Johnson v. Warden, Nevada State Prison

Annotate this Case

515 P.2d 63 (1973)

Matt JOHNSON, Jr., Appellant, v. WARDEN, NEVADA STATE PRISON, Respondent.

No. 7063.

Supreme Court of Nevada.

October 29, 1973.

Gary Sheerin, State Public Defender, Carson City, for appellant.

Robert List, Atty. Gen., Carson City, Roy A. Woofter, Dist. Atty. and Charles A. Garner, Chief Deputy Dist. Atty., Las Vegas, for respondent.


MOWBRAY, Justice:

Matt Johnson, Jr., was tried to a jury and convicted in 1970 for the crime of robbery. He was sentenced to a term of 5 years in prison. NRS 200.380. His conviction on appeal to this court was affirmed. Johnson v. State, 87 Nev. 364, 486 P.2d 493 (1971). Thereafter, on May 30, 1972, Johnson filed a petition pursuant to the Post-Conviction Relief Act (NRS 177.315-NRS 177.385), asserting as error the violation of certain of his constitutional rights.[1] The petition was denied after a hearing in the lower court, and it is from that denial that Johnson now appeals.

This court has refused successive writ applications under the Post-Conviction Relief Act where the petitioner has failed to *64 explain in his later application for relief why the grounds that had been previously available to him were not asserted in his "original, supplemental or amended petition." Rogers v. Warden, 86 Nev. 359, 362, 468 P.2d 993, 994 (1970).

Members of this court have urged, and we now hold, that this court will consider as waived those issues raised in a post-conviction relief application which might properly have been raised on direct appeal, where no reasonable explanation is offered for petitioner's failure to present such issues. See concurring opinion of Justice Zenoff, Nall v. Warden, 86 Nev. 489, 491, 471 P.2d 218, 219 (1970); Craig v. Warden, 87 Nev. 39, 482 P.2d 325 (1971).

Petitions for post-conviction relief are not precluded under all circumstances where an appeal has already been taken. Such petitions may be entertained where the petitioner has shown good cause for his failure to raise such claims in the prior proceeding. NRS 177.375.[2] In the instant case, Johnson does not allege or show good cause for omitting from the prior appeal the issues now urged for consideration by this court. The evidence originally urged to be insufficient to establish guilt is now urged to be insufficient for constitutional reasons. There is no reason why both allegations could not have been raised at the same time.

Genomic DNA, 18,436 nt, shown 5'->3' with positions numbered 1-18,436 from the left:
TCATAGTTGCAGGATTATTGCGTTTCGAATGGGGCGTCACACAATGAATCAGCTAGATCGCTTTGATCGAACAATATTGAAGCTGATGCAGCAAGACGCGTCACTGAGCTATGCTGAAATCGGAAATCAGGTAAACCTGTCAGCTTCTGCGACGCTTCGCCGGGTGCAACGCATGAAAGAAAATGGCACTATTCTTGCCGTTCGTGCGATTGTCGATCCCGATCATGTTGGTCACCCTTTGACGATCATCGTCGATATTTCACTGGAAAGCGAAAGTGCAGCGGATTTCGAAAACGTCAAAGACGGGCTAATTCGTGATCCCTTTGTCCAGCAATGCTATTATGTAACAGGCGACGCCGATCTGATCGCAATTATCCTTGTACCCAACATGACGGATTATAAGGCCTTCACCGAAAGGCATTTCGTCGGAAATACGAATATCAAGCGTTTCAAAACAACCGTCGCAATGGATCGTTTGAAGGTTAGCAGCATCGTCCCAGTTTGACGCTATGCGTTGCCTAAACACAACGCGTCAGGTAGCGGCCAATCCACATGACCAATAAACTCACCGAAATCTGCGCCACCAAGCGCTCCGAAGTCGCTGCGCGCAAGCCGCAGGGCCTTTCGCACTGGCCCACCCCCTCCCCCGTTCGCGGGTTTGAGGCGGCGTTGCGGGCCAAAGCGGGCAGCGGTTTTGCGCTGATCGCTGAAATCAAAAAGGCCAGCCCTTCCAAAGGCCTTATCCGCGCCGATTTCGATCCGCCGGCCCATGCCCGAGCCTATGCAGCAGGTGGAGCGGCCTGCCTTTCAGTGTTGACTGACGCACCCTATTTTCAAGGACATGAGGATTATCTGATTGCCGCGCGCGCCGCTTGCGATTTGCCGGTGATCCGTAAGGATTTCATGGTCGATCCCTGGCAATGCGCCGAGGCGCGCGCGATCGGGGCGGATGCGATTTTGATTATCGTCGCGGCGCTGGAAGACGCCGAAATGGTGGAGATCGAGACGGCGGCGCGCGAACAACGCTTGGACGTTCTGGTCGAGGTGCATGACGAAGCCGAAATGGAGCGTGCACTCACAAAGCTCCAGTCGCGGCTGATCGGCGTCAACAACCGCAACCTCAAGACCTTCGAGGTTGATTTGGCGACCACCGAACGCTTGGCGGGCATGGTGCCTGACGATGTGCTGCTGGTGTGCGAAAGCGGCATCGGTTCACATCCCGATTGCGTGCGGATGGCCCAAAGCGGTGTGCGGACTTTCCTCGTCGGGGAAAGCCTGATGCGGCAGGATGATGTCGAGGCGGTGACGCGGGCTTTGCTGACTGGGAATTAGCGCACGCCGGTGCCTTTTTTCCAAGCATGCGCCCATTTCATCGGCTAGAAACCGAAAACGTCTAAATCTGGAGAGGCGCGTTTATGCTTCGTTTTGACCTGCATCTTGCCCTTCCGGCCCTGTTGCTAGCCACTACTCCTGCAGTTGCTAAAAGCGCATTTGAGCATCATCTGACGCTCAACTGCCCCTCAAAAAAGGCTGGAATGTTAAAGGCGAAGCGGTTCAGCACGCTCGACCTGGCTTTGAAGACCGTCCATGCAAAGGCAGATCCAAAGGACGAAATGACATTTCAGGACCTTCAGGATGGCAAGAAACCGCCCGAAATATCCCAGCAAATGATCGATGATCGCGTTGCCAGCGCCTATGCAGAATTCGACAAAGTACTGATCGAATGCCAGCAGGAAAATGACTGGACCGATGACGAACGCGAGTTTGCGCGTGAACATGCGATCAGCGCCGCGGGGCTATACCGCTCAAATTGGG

The claimed errors existed at the time of appeal and should have been urged then and not in this post-conviction petition; accordingly, we affirm the decision of the lower court.



[1] The petition is predicated upon 6 alleged violations: 1) that he was arrested without probable cause; 2) that he was held in custody in derogation of his constitutional rights before being taken before a magistrate; 3) that he was forced to participate in an unduly suggestive lineup without presence of counsel; 4) that he was appointed incompetent counsel at trial; 5) that he was denied a fair and impartial trial; and 6) that the jury was not a fair cross section of the community, in that Blacks were systematically excluded from the jury panel.

[2] NRS 177.375:

"1. If the petitioner's conviction was upon a plea of guilty, all claims for post-conviction relief are waived except the claim that the plea was involuntarily entered.

"2. If the petitioner's conviction was the result of a trial, all claims for post-conviction relief are waived which were or could have been:

"(a) Presented to the trial court;

"(b) Raised in a prior petition for post-conviction relief; or raised in any other proceeding that the petitioner has taken to secure relief from his conviction or sentence, unless the court finds good cause shown for the failure to present such claims."